The Lithuanians who are following all the news attentively should be lost completely. How to go on with our lives? How to plan the future? Who to believe in? Should we prepare for harder times after the summer and holidays or on the contrary – rush to the banks for new mortgages; buy, consume, build… Ramunė Sotvarė-Šemetienė wrote in ltr.lt, on 26 July.
President Dalia Grybauskaitė has mentioned a few times very clearly that a second wave of the crisis is inevitable. Lithuania is small and open. It’s impossible to distance oneself from what’s happening in the world, and the world is in a very bad mood, with poor expectations for the future.
Lithuania’s leader usually hits the bull’s-eye when it comes to evaluating economic perspectives. If some already forgot, let me remind you that, for example, she was the first to scold Gediminas Kirkilas’s Government. And that happened when everybody was living in the mortgage bubble illusion of eternal wellbeing. Frankly speaking, they didn’t really understand what the then Commissioner meant.
Now, Lithuanian industrialists, who used to be reluctant to confront politicians openly, have something to say. They stated that their research denied the comments of the politicians completely. There will be no second wave of the crisis.
If that wasn’t enough, they accused politicians of declaring a false alarm and unnecessary panic-mongering. And that’s serious business.
According to the Lithuanian Confederation of Industrialists, the increasing number of public negative comments could be one of the reasons why the citizens may have worse expectations and decide to save up more. In other words – pave the way for that dreaded second wave.
Let’s stop here for a while and ask a question: is the tendency or need of the Lithuanians to save so important and dangerous to major industrialists?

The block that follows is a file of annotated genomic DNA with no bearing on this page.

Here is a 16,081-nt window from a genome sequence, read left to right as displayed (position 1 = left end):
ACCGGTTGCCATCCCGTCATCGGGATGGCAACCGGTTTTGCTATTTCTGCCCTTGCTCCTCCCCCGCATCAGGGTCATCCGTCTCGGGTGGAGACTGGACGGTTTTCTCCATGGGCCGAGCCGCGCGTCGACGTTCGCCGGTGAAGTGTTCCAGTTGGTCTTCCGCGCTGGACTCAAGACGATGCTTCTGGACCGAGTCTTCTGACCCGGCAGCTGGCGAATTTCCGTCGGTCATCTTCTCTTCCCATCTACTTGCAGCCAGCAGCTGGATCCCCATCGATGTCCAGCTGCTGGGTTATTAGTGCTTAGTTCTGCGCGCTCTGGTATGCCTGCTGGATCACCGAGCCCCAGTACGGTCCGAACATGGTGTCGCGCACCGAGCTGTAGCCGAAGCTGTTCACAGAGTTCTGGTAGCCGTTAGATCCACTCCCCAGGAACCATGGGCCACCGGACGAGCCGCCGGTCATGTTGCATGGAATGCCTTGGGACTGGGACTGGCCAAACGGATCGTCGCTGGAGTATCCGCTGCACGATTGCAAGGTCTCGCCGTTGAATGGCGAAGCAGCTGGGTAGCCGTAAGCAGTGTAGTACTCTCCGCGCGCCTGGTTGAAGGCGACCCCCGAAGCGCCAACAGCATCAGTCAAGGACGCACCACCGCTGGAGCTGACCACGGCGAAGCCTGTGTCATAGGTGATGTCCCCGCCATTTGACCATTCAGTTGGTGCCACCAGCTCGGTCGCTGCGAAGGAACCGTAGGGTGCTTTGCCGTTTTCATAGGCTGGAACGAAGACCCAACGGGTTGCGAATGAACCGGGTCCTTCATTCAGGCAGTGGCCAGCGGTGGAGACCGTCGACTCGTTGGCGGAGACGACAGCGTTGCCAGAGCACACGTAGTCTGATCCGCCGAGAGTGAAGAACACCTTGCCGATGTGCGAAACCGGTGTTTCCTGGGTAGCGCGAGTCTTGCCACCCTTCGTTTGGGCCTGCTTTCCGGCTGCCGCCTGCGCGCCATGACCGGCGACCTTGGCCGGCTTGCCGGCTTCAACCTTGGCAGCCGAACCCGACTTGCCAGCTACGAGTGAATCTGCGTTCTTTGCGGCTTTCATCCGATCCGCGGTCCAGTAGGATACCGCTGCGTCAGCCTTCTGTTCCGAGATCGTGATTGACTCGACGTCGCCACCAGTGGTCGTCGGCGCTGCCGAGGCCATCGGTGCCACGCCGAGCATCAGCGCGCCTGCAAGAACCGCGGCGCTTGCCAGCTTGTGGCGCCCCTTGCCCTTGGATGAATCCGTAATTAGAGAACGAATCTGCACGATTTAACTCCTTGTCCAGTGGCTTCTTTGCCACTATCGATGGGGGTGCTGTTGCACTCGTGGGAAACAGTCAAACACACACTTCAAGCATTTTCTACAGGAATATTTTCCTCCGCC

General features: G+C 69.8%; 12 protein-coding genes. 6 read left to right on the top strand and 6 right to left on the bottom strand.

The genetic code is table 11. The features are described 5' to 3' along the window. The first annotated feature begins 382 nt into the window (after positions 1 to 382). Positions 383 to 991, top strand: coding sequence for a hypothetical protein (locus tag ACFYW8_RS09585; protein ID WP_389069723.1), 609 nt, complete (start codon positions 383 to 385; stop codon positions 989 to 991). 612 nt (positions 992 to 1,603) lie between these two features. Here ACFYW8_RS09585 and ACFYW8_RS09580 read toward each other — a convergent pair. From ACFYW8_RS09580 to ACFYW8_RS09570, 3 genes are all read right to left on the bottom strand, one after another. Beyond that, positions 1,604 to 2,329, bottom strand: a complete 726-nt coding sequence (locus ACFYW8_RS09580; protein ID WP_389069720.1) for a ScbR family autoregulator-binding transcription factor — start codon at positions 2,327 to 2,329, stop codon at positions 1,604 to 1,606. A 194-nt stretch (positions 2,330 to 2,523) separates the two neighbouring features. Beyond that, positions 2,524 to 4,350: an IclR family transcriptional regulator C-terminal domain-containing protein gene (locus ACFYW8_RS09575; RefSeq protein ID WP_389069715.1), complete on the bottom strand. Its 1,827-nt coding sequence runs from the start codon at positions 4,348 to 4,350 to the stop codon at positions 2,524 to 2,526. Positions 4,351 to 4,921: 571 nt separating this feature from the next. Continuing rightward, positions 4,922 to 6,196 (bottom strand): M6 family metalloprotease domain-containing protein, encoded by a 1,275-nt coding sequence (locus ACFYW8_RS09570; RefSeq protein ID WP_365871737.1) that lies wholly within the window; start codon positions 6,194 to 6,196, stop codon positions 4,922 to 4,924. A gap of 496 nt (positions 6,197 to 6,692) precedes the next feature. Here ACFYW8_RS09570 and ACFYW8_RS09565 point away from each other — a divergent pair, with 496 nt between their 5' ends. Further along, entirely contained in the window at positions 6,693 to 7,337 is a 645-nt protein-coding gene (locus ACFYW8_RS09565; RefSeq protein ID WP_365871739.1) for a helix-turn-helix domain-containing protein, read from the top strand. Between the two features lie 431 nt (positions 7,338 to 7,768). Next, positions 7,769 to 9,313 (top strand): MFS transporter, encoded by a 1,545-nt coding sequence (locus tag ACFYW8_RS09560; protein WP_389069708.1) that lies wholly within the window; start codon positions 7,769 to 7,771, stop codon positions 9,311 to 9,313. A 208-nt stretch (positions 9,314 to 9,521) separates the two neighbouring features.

Until now, there was a firm belief that success or failure was determined mainly by the export markets. What is more, contemporary Lithuanians save in quite an intricate way. When they have enough money saved, they spend generously. A completely normal desire to live fancier opens wallets and purses really well. Thus an encouragement to save in most cases is seen as an encouragement not to take mortgages, and an encouragement to consume – not to be afraid to borrow.
Is the perspective so good that there’s no need to be afraid of the debt grip which showed all of its charms to businesses and everyday consumers, intoxicated with the vision of a better future, just free years ago?
I wasn’t convinced by the arguments enough to rush to the bank to get money for a new house.
Two thirds of companies forecast that the export will increase, one third is hoping for it. That’s not bad. But it all boils down to the actual number of export increase.
30% of industrialists are pretty certain that internal consumption will increase as well.
Their positive expectations are reflected by the wish to hire more employees and increase wages. These are great intentions. Should they be implemented, consumption that receives so much concern would definitely increase.
But again, just how many new jobs and what kind of increase in wages are we talking about? Only 3–4 companies out of 10 have such plans. And that’s good. But making them happen would be even better. Though doing so hardly can revolutionize the labour market and the lives of consumers.
If we had 100% of employers ready to implement changes that would be a completely different story. Then we could speak about favourable winds blowing the crisis from the skies of Lithuania for good.
What’s more interesting is that the confederation voiced such brave summaries and even accusations when speaking about a short-term (just a few quarters) perspective. And what will the situation be next year?
Chances are, this year the industrialists will be right, next year – the President.
In any case, the current situation is very reminiscent of that 4–5 years ago. Then the world was troubled too. In Lithuania – on the contrary. Calm and peaceful. Till the very last minute we supported the belief in the good of greater, even excessive, consumerism.
And then all hell broke loose. But this time we are a little bit more prepared. And yet, if a miracle happens and the second wave passes us by, if we manage to survive it without much losses, still it’s better to be safe than sorry.